Summer Sale

End of Season Exercises

ArticleMarch 10, 2022

Feeling Broken? Gentle Yoga for Post-Season Recovery

It’s the end of the paddling season—are you feeling stoked, yet broken? Paddlers who get after it all season long tend to feel tweaks in the hips, back and shoulders come end of season.

This is the time to rest and recover and get ready for the awesomeness that the next season brings. The most beneficial yoga practice you can do right now is a gentle and restorative practice to help your body repair and rejuvenate.

Exercise science is now saying that rest and recovery are just as important as the activation phase. Take this time to give your body the juice it needs to get back to feeling free and clear.

Here’s my favorite floor sequence for paddlers. I practice these poses every day to help me reduce the risk of injury and keep my body and mind free, clear and ready to activate.

The entire sequence is done lying on your back so you get to relax, breathe and stretch. This is beneficial, not only for the body, but also for the mind and nervous system.

FYI—Some of these poses require a yoga strap and 2 yoga blocks. They are easy to order online and make a huge positive impact on your body. Get some and get it done!

Reclined Extended Hand to Big Toe Pose (Variation with strap)

This is one of my favorite poses for paddlers because it allows for an effective hamstring stretch while keeping the back in alignment. The full sequence also stretches the front of the hip and top of the quad, IT band, quadratus lumborum and pectorals. That’s why I love it so much—it gets into all the places that paddlers need and it is fantastic for releasing the low back.

This pose requires a strap. It will not have the same positive effects if you practice it without a strap. In fact, when you try to practice it without a strap it can make your low back feel worse and tighten your shoulders even more.

If you don’t have a yoga strap then use a cam strap, belt, scarf, shirt or anything else that you can sub in.

Reclined Head To Knee

Reclined head to knee
  • Lie on your back with your knees bent, feet flat on the mat and your strap within reach.
  • Take your strap, lift your right leg and place the strap around the ball of your right foot letting equal amounts of the strap drape from either side of the foot.
  • Hold the straps so that they’re long and you’re holding as close to the ends as possible. DO NOT TRY TO PULL YOUR LEG TOWARD YOU Yes, I did have to yell those instructions because it seems that everyone is hell bent on pulling on that leg, and that’s actually counter to what we’re trying to accomplish here.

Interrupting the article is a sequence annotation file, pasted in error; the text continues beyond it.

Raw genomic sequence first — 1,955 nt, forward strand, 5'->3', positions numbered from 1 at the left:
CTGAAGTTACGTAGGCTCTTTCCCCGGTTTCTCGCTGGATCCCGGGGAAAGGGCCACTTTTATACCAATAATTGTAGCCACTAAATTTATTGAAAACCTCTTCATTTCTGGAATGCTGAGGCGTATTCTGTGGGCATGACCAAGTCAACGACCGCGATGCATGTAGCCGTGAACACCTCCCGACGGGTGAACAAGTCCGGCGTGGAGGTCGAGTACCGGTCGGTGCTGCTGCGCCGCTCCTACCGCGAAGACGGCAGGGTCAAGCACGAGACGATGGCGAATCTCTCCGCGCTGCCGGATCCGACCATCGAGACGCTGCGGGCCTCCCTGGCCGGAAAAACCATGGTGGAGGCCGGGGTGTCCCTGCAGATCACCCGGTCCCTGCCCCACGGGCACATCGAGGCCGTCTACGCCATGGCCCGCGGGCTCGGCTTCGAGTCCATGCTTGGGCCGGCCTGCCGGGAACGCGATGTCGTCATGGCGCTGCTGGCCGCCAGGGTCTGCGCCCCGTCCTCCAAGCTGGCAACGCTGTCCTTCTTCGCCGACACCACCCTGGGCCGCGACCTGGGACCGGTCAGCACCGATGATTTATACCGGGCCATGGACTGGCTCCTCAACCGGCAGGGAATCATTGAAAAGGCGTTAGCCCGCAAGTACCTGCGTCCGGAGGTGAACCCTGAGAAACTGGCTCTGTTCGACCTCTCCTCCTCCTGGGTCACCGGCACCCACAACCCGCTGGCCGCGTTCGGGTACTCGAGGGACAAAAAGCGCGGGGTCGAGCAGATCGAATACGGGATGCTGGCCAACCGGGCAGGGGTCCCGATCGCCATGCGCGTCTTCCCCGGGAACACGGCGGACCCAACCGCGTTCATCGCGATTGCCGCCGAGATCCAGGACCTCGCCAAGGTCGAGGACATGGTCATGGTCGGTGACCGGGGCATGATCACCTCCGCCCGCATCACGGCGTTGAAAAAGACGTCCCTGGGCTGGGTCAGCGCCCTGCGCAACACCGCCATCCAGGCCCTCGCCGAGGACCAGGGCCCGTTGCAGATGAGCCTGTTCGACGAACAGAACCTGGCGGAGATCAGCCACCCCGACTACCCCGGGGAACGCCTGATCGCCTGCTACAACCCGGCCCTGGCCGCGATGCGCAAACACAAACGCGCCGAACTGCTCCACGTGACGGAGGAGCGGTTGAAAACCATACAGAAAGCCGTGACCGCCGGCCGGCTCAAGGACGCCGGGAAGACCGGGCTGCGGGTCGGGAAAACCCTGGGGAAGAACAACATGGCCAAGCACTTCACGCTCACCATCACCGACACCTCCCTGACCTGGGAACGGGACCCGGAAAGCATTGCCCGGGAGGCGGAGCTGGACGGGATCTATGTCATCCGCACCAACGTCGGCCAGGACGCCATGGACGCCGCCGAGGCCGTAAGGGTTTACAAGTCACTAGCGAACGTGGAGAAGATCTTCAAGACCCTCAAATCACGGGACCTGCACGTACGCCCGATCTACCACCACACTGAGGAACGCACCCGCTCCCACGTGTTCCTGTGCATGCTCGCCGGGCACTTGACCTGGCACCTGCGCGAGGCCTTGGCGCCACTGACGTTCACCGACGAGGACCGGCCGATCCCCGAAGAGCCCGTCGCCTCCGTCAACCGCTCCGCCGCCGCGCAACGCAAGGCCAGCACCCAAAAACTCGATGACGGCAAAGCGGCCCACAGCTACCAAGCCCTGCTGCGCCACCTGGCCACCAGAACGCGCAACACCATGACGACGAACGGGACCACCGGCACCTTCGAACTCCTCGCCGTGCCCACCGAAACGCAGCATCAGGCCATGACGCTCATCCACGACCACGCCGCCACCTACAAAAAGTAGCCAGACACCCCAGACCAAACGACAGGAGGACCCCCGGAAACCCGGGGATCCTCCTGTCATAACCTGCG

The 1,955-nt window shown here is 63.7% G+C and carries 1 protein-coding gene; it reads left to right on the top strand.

• Extend the right leg up toward the sky, pressing the ball of the foot strongly into the strap, don’t pull the strap toward you. Maintain a soft bend in the knee.
  • Draw your shoulder blades towards one another to create a gentle lift in the chest.
  • Stick your butt out like you’re booty dancing (yes that’s a real cue and if you’ve been reading my articles you’re familiar with it by now). As you do the action of sticking your butt out press the ball of the foot into the strap even more.
  • Your leg may not be at a 90 degree angle to your torso and that’s OK.
  • Hold for 5 deep and easy breaths.
    Reclined head to knee
  • Take both ends of your strap and hold them in your right hand.
  • Keep sticking your butt out and slowly take your right leg out to the right. DO NOT LET YOUR RIGHT FOOT GO TO THE FLOOR Go only as far as you can without lifting your left hip or back of the leg off the floor. As soon as you feel even the slightest of fall over to the right, stop there.
  • Hold for 5 deep and easy breaths in and out through the nose.
  • Bring the leg back to center.
    Reclined head to knee
  • Cross your straps in front of your shin, again holding one end in each hand.
  • Take the right left across the midline to the left about 10 degrees.
  • Stick your butt out like you’re booty dancing and you’ll feel it immediately in your IT band.
  • Hold for 5 deep and easy breaths in and out through the nose.
    Reclined head to knee
  • Finally, hold both ends of the strap in your left hand and take the right leg all the way across the body toward the floor on the left. You can keep holding on to the strap and extend your leg in this reclined twist, or you can release the strap and let the leg relax in the twist. In this position the left hip can come off the floor, but keep inviting the right shoulder blade toward the floor.